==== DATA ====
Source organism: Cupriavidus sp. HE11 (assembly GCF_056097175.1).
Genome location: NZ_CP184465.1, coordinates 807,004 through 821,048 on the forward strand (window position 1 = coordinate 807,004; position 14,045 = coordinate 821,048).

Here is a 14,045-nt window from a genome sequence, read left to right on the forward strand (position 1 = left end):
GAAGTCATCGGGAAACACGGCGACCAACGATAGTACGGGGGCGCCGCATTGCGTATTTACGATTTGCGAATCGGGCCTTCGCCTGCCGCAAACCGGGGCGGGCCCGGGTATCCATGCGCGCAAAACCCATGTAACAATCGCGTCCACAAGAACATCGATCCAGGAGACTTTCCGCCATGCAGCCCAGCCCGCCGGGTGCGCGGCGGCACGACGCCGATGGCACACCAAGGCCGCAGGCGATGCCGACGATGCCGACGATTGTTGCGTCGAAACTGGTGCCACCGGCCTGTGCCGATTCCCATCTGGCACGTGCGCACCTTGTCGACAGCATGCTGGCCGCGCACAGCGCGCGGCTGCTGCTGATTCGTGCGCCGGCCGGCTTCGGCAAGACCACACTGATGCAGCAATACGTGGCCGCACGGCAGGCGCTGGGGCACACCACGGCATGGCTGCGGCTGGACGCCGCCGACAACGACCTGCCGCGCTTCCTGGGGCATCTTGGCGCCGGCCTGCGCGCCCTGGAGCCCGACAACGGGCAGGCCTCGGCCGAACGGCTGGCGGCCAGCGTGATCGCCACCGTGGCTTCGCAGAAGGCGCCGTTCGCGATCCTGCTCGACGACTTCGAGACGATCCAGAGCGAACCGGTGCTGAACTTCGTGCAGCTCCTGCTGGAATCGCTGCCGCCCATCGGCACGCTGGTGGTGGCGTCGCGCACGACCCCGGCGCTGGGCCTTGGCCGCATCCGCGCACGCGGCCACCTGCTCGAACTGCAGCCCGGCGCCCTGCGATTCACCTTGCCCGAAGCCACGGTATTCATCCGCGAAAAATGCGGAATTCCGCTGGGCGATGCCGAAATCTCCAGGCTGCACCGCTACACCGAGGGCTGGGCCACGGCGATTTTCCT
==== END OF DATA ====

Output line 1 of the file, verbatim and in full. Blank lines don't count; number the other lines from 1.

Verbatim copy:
Source organism: Cupriavidus sp. HE11 (assembly GCF_056097175.1).